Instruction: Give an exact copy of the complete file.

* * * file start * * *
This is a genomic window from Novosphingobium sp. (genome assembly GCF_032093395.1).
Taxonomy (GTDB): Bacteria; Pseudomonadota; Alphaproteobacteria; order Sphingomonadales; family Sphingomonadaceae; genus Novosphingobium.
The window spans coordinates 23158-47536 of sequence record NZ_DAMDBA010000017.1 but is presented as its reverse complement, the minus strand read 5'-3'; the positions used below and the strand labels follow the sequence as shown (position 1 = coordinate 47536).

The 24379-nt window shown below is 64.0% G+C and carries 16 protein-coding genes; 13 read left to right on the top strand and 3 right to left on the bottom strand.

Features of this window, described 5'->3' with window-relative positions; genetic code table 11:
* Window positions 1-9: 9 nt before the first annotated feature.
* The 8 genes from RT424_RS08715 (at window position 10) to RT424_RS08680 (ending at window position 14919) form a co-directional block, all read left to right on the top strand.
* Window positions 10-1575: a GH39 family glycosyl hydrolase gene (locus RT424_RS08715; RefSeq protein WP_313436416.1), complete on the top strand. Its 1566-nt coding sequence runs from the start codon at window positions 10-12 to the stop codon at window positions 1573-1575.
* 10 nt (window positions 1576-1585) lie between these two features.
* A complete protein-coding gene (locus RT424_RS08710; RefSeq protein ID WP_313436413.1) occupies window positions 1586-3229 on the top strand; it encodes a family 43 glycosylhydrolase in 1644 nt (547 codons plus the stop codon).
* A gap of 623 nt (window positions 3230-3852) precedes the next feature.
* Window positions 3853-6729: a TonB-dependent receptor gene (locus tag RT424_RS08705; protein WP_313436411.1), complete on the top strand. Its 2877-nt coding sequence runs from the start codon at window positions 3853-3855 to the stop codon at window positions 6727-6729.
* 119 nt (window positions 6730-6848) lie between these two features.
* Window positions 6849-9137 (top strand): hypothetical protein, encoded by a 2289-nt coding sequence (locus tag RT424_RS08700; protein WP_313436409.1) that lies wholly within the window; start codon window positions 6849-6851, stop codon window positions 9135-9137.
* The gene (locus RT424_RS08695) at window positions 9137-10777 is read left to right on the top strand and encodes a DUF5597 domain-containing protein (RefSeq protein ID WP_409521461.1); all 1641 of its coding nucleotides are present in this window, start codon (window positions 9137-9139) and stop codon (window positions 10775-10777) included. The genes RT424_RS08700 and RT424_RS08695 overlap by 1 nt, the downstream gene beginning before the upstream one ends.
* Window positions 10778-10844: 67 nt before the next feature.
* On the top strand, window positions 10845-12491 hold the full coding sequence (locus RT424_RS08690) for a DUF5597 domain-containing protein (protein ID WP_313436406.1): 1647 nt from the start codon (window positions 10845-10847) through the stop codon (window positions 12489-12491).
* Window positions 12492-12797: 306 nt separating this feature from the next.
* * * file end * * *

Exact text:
This is a genomic window from Novosphingobium sp. (genome assembly GCF_032093395.1).
Taxonomy (GTDB): Bacteria; Pseudomonadota; Alphaproteobacteria; order Sphingomonadales; family Sphingomonadaceae; genus Novosphingobium.
The window spans coordinates 23158-47536 of sequence record NZ_DAMDBA010000017.1 but is presented as its reverse complement, the minus strand read 5'-3'; the positions used below and the strand labels follow the sequence as shown (position 1 = coordinate 47536).

The 24379-nt window shown below is 64.0% G+C and carries 16 protein-coding genes; 13 read left to right on the top strand and 3 right to left on the bottom strand.

Features of this window, described 5'->3' with window-relative positions; genetic code table 11:
* Window positions 1-9: 9 nt before the first annotated feature.
* The 8 genes from RT424_RS08715 (at window position 10) to RT424_RS08680 (ending at window position 14919) form a co-directional block, all read left to right on the top strand.
* Window positions 10-1575: a GH39 family glycosyl hydrolase gene (locus RT424_RS08715; RefSeq protein WP_313436416.1), complete on the top strand. Its 1566-nt coding sequence runs from the start codon at window positions 10-12 to the stop codon at window positions 1573-1575.
* 10 nt (window positions 1576-1585) lie between these two features.
* A complete protein-coding gene (locus RT424_RS08710; RefSeq protein ID WP_313436413.1) occupies window positions 1586-3229 on the top strand; it encodes a family 43 glycosylhydrolase in 1644 nt (547 codons plus the stop codon).
* A gap of 623 nt (window positions 3230-3852) precedes the next feature.
* Window positions 3853-6729: a TonB-dependent receptor gene (locus tag RT424_RS08705; protein WP_313436411.1), complete on the top strand. Its 2877-nt coding sequence runs from the start codon at window positions 3853-3855 to the stop codon at window positions 6727-6729.
* 119 nt (window positions 6730-6848) lie between these two features.
* Window positions 6849-9137 (top strand): hypothetical protein, encoded by a 2289-nt coding sequence (locus tag RT424_RS08700; protein WP_313436409.1) that lies wholly within the window; start codon window positions 6849-6851, stop codon window positions 9135-9137.
* The gene (locus RT424_RS08695) at window positions 9137-10777 is read left to right on the top strand and encodes a DUF5597 domain-containing protein (RefSeq protein ID WP_409521461.1); all 1641 of its coding nucleotides are present in this window, start codon (window positions 9137-9139) and stop codon (window positions 10775-10777) included. The genes RT424_RS08700 and RT424_RS08695 overlap by 1 nt, the downstream gene beginning before the upstream one ends.
* Window positions 10778-10844: 67 nt before the next feature.
* On the top strand, window positions 10845-12491 hold the full coding sequence (locus RT424_RS08690) for a DUF5597 domain-containing protein (protein ID WP_313436406.1): 1647 nt from the start codon (window positions 10845-10847) through the stop codon (window positions 12489-12491).
* Window positions 12492-12797: 306 nt separating this feature from the next.